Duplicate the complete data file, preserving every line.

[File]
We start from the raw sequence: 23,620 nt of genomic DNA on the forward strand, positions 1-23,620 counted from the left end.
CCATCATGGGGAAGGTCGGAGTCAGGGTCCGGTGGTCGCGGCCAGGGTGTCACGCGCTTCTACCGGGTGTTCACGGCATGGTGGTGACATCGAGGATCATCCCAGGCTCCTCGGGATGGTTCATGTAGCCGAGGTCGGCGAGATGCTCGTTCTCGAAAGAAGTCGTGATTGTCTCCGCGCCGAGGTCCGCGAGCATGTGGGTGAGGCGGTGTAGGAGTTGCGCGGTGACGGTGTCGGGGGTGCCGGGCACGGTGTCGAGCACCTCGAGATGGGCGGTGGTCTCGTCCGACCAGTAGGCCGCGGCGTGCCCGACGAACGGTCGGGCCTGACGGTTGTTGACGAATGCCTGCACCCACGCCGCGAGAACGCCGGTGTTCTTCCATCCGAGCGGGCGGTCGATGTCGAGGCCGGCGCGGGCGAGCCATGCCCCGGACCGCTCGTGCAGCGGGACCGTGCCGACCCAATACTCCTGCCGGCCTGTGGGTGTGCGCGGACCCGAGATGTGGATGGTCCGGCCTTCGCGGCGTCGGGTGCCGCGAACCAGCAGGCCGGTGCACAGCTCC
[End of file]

We start from the raw sequence: 23,620 nt of genomic DNA on the forward strand, positions 1-23,620 counted from the left end.
CCATCATGGGGAAGGTCGGAGTCAGGGTCCGGTGGTCGCGGCCAGGGTGTCACGCGCTTCTACCGGGTGTTCACGGCATGGTGGTGACATCGAGGATCATCCCAGGCTCCTCGGGATGGTTCATGTAGCCGAGGTCGGCGAGATGCTCGTTCTCGAAAGAAGTCGTGATTGTCTCCGCGCCGAGGTCCGCGAGCATGTGGGTGAGGCGGTGTAGGAGTTGCGCGGTGACGGTGTCGGGGGTGCCGGGCACGGTGTCGAGCACCTCGAGATGGGCGGTGGTCTCGTCCGACCAGTAGGCCGCGGCGTGCCCGACGAACGGTCGGGCCTGACGGTTGTTGACGAATGCCTGCACCCACGCCGCGAGAACGCCGGTGTTCTTCCATCCGAGCGGGCGGTCGATGTCGAGGCCGGCGCGGGCGAGCCATGCCCCGGACCGCTCGTGCAGCGGGACCGTGCCGACCCAATACTCCTGCCGGCCTGTGGGTGTGCGCGGACCCGAGATGTGGATGGTCCGGCCTTCGCGGCGTCGGGTGCCGCGAACCAGCAGGCCGGTGCACAGCTCC